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In your own space, talk about a creator. Show us why you think they are amazing. It can be a detailed, thoughtful analysis, or a squeeful, joyful post. Or maybe a combination of the two. Make a recs list, link to their archives or master lists or websites, maybe create a Fanlore page for them. Leave a comment in this post saying you did it. Include a link to your post if you feel comfortable doing so.

The challenge says if you feel uncomfortable about a thing not to do it, and I think I feel uncomfortable about this one. It's almost impossible to narrow it down to one, and for another, isn't fandom about how we all watch and (if we're in the fandom, one trusts) love the same thing, and then interpret it and celebrate it in our own unique ways? In purely practical terms, there are a lot of people just on my flist that I friended in the first place because I was reading nearly everything they wrote... So: narrowing it down would be a nightmare even before I throw in other types of fanworks. Also, having said that, I kind of accidentally did this already for Day 2, didn't I? :lol:

Moving on, then, to the next day!

In your own space, share a favorite piece of original canon (a TV episode, a song, a favourite interview, a book) and explain why you love it so much. Leave a comment in this post saying you did it. Include a link to your post if you feel comfortable doing so.

Even more impossible! I'm a multi-fannish sort with my primary fandom being Doctor Who - all 50 years of it. However, I thought for a bit and realised there was a post about a piece of canon I wanted to make anyway, so here it is:

I'm relistening to the BBC Radio LoTR at the moment and busy falling in love with it all over again. (I was worried I wouldn't enjoy it so much the second time, but it's great and my fears were groundless.) Anyway, if you weren't around when I was going on about it in 2011, there is in fact another full dramatisation of The Lord of the Rings, and it's also wonderful in its own way. (It was made in 1981 and has Ian Holm as Frodo, Bill Nighy as Sam, Sir Michael Hordern as Gandalf, Robert Stephens as Aragorn, and John Le Mesurier as Bilbo.)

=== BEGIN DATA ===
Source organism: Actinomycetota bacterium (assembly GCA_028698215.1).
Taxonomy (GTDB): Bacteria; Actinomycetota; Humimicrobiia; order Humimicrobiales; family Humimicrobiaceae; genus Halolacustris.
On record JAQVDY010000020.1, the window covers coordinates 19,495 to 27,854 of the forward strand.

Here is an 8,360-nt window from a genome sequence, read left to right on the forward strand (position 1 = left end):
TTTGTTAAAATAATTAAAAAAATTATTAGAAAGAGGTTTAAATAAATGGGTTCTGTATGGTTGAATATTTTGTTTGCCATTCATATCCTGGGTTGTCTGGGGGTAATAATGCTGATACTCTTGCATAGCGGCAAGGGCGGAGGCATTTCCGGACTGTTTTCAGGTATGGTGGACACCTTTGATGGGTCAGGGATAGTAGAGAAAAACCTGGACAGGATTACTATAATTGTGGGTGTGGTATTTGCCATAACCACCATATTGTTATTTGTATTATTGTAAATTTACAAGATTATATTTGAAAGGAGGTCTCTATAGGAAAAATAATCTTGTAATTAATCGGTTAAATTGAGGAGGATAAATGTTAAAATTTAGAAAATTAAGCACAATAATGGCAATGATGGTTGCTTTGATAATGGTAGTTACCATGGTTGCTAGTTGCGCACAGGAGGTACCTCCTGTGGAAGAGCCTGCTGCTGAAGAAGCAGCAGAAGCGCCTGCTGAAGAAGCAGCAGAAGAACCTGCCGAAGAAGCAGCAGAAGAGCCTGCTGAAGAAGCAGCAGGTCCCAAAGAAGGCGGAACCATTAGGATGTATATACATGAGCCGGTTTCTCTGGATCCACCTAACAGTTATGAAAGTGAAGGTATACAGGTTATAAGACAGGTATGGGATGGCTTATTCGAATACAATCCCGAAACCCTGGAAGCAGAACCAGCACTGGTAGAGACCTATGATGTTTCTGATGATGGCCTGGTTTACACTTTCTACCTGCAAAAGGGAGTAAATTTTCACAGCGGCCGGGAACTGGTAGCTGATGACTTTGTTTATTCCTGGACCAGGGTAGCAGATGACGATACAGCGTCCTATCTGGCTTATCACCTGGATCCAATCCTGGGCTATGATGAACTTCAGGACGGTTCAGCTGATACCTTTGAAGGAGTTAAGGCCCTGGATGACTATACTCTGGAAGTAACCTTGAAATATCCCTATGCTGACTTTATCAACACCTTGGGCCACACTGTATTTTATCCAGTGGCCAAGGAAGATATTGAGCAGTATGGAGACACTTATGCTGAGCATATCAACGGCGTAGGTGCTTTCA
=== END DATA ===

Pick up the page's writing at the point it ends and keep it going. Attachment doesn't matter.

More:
The thing I want to say this time is how much I love the music. It was composed by Stephen Oliver and, for a BBC production like this, it's an amazing amount of music, and lovely in itself. It's not the beautiful, big cinematic score of the films, of course, but it has a low-key, pleasingly right feel for Middle Earth - and also it's used very inventively to cover the limitations of the format. All the big battle set-pieces are done using the music, and each done differently. And then there's all the songs in the narrative, sung by the actors in context, often unaccompanied...

Here are some of my favourite tracks (you can follow the links for more, if you wish):

The Lord of the Rings - Main Theme
Seek For the Sword That Was Broken (the theme used for Aragorn)
Shadowfax

And, best of all the in-character moments for me, Bill Nighy as Sam, singing in sheer desperation in Mordor: In Western Lands Beneath the Sun.

Anyway, I like it very much.

Not really relevant, but: Searching for the links in this post explained why Michael Hordern was so immediately my Gandalf as soon as I heard him - he was apparently also Badger in The Wind in the Willows. There are some things not even Ian McKellen can compete with, and being Badger in that particular Willows is one of them... *amused*

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